Last night, Manny Ramirez hit his first home run as a member of the Cubs—not the Chicago Cubs, but the Iowa Cubs. Manny, one of the greatest right-handed hitters of all time, finds himself in Des Moines, playing for the Cubs' top minor league team. He's in Iowa because he has no where else to go.

For years, Manny delighted Boston Red Sox fans (and before that, Cleveland Indians fans) with not just his feats on the field, but also the sheer exuberance he brought to the game - captured best in 2007, where he ended a playoff game with a towering home run over Fenway Park's left field wall, the "Green Monster." The home run was a marvel, but the moment is remembered best for Manny's reaction, captured in a photo: standing still at the plate, hands aloft, amid a sea of Red Sox fans leaping out of their seats.

But it was also the beginning of the end. His mercurial antics—known on the good days as "Manny Being Manny"—had already caused no shortage of problems for the team, and within a year he would be gone: first to the Los Angeles Dodgers, then to the Chicago White Sox and Tampa Bay Rays, then to the minors, then to Japan, and then out of baseball altogether. He was cast out of baseball not for his lack of ability, so much as for repeatedly failing tests for performance-enhancing drugs.

Three years after he last played in the majors, he finds himself in Des Moines. The Cubs, led by much of the same management team that led the Red Sox in Manny's glory years, signed him last month to a minor league contract. They signed him not in the hopes of bringing him back to the majors—that simply won't happen, the team stressed—but rather to help coach and play alongside a crop of young stars that the team hopes will deliver the Cubs' first World Series championship since 1908. Friends say that exile has chastened Manny, teaching him the importance of family and faith.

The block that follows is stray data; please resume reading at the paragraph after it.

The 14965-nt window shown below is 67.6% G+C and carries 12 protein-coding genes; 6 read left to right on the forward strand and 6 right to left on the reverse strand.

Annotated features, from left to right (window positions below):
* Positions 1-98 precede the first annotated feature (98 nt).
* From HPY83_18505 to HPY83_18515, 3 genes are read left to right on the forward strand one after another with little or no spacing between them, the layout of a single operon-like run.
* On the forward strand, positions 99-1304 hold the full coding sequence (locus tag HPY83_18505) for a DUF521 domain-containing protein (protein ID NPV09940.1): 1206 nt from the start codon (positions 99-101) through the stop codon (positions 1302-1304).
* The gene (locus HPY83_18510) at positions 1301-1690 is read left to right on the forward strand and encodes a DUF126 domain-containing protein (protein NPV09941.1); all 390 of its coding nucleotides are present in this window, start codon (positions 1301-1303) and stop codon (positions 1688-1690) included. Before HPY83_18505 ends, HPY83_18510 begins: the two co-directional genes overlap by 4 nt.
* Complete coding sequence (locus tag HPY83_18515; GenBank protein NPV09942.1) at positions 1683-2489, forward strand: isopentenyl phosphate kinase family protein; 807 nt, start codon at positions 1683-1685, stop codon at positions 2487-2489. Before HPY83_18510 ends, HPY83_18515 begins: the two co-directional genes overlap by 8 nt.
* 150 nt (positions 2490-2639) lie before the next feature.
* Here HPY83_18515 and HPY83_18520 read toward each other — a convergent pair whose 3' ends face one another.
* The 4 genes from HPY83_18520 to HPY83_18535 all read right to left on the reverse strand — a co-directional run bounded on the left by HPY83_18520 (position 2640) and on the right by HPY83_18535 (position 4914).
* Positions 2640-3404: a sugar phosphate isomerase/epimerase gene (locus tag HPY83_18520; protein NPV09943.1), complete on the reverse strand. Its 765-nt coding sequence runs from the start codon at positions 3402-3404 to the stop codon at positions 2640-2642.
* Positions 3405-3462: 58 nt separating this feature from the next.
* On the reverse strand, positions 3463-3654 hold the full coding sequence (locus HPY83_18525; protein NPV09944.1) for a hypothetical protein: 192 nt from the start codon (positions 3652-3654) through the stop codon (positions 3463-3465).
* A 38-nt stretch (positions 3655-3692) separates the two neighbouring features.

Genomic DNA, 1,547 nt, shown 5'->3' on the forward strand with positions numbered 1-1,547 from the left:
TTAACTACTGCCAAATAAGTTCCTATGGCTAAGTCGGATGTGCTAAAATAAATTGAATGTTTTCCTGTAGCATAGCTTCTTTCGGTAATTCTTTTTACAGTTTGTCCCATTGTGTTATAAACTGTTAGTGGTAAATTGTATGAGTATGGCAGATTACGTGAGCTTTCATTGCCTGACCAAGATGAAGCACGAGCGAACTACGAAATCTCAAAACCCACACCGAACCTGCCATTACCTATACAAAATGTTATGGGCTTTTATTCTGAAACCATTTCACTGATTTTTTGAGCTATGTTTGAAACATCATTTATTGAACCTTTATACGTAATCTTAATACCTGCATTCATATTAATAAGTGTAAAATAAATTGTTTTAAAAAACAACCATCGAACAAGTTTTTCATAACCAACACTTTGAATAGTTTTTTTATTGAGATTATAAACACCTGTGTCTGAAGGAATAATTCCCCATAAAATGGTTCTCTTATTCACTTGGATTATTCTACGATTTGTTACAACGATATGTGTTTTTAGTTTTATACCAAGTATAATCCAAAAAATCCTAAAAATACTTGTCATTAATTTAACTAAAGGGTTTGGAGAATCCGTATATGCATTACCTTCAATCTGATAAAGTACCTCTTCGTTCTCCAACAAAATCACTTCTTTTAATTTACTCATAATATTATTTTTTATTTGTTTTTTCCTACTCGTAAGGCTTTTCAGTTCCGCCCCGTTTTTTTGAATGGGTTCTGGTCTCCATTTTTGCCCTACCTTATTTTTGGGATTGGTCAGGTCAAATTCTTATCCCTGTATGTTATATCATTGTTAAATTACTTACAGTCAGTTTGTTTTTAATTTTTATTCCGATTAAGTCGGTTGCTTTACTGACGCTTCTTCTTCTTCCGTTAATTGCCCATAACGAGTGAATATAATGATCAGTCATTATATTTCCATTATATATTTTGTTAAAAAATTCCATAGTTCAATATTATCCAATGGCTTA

In light of all of this, there is no better place for Manny to be, right now, than in Iowa. His life always has been worthy of a movie -- not just for his glory years in Boston, but for his rise from boyhood roots in Washington Heights. But this new chapter may be the most cinematic of all: a baseball legend, exiled from the game for having broken the game's inviolable rules, finds himself among cornfields, playing baseball to redeem himself and inspire others. We've seen this movie before, haven't we?

Adam J. White is a Washington lawyer from Dubuque, Iowa.

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